Powerful surveillance tools once held deep inside the CIA are designed to turn any connected device — smart TVs, phones, routers, and — increasingly — cars, into tools to spy on their owners, WikiLeaks claimed this week.
It isn’t a surprise that a vast intelligence agency has the means to carry out invasive, sophisticated surveillance — and it’s hard to imagine why the CIA would bother to spy on most of us, anyway.
But, alarmingly,WikiLeaks claims that the CIA recently lost control of most of its “hacking arsenal.”
“This extraordinary collection, which amounts to more than several hundred million lines of code, gives its possessor the entire hacking capacity of the CIA,” the media release says.
The claim cannot be verified, but it has serious implications.
A physical weapon can be controlled, and potentially recovered if it’s lost or stolen.
But a cyberweapon, which can consist only of code, can be copied and recopied, sold and resold, used by hostile governments, criminals and hackers. It’s not hard to imagine it being published publicly, as the Ashley Madison dating site data was.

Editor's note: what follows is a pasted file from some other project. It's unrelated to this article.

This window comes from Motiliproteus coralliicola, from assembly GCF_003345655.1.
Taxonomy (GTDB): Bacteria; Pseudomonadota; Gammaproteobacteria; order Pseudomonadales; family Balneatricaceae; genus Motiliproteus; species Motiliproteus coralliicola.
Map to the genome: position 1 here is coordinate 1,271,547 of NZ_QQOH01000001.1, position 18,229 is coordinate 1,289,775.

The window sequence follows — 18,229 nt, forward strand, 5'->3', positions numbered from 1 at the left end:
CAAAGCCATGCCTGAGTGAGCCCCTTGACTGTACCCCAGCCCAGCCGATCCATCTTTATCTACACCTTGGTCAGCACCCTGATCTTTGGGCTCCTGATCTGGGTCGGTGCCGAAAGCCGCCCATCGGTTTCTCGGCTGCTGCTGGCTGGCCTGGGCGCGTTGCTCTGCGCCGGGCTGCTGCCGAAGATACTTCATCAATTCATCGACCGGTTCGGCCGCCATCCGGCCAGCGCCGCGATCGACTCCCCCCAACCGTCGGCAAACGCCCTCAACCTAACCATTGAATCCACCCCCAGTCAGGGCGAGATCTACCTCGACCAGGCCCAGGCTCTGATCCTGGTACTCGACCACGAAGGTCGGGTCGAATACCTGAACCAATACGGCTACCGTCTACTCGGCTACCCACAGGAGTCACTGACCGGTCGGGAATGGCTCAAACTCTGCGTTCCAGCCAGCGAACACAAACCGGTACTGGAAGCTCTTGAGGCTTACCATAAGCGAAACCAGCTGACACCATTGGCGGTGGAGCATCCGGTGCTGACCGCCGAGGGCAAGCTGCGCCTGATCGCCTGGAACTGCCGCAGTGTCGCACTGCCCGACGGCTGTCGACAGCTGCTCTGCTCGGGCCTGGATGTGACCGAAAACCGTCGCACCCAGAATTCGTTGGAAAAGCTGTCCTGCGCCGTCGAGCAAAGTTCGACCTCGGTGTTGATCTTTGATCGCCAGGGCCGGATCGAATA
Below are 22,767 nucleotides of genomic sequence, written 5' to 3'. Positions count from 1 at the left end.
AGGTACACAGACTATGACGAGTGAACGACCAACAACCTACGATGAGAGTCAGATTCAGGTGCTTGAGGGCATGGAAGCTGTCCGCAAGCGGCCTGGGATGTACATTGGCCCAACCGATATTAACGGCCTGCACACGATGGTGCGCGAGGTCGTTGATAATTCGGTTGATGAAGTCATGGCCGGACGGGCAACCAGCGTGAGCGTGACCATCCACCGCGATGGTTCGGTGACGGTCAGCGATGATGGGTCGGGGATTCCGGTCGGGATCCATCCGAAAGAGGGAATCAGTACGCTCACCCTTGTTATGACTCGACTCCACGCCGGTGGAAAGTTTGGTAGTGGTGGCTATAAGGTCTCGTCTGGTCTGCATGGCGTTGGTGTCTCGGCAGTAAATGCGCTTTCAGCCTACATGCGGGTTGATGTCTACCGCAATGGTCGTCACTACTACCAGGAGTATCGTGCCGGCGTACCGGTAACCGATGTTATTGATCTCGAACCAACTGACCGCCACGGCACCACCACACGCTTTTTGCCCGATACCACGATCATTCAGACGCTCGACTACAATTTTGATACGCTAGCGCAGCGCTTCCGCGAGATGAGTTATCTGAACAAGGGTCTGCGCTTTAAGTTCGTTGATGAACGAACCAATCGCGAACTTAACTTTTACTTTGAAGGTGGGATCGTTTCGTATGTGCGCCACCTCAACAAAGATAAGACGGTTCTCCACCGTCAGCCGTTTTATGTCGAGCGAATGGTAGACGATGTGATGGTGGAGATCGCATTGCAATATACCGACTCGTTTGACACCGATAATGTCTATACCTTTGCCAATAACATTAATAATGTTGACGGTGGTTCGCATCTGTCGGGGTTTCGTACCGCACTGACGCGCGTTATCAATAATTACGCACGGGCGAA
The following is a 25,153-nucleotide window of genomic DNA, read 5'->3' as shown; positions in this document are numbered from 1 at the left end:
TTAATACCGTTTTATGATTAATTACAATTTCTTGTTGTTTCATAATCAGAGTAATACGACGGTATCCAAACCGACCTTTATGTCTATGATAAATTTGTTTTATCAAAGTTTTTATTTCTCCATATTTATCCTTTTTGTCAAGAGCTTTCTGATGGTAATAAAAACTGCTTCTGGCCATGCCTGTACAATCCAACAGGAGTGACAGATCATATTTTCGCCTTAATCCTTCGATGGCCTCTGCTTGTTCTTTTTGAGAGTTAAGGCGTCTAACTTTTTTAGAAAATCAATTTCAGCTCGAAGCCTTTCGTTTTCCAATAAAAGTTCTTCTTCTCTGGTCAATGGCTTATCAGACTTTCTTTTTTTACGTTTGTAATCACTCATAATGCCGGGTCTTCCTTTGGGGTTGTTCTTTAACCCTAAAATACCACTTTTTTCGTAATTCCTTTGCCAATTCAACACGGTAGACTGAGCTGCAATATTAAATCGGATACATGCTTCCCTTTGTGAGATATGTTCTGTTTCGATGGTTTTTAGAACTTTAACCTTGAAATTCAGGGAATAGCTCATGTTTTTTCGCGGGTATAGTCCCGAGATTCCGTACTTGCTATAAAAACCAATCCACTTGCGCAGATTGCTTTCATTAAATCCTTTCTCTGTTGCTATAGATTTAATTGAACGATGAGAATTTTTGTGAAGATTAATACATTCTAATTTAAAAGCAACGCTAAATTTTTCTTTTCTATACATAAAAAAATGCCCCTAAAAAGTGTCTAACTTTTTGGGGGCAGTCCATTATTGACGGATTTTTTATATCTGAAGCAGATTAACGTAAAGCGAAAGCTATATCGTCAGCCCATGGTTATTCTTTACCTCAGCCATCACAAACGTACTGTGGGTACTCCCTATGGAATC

What can ordinary people do? Minimize “unnecessary digital connection,” says former Ontario privacy commissioner Ann Cavoukian. The more points of connection, the more points of vulnerability.
“We all live online, but in areas where you don’t really have to have it, I would say, think twice. Beware of all things smart, in terms of TVs and smart fridges and all that kind of stuff.”
Infected Samsung smart TVs, one leaked CIA document says, can be given a “fake off” mode that lets them operate as surveillance devices even when they appear to be off.
“If you have a Samsung TV, disconnect it from the Internet,” Cavoukian says. “Just watch it like a regular TV. If you really care, unplug the thing when you go to bed.”
WATCH: ‘There are some bad people in the world who have Samsung TVs’: Ex-CIA director
And most worrying, one leaked document refers to taking control of vehicle systems, which, WikiLeaks points out, “would permit the CIA to engage in nearly undetectable assassinations.”
“It’s not just a privacy issue,” Cavoukian says. “It’s a public safety issue.”
“I’ve been telling people for years to beware of the consequences of allegedly smart devices,” she says. “You don’t know where the information collected is going, how broadly it’s being shared, what third parties are accessing the data.”
The CIA has so far declined to comment directly on the authenticity of the leak, but in a statement issued Wednesday it said such releases are damaging because they equip adversaries “with tools and information to do us harm.”
— With files from The Associated Press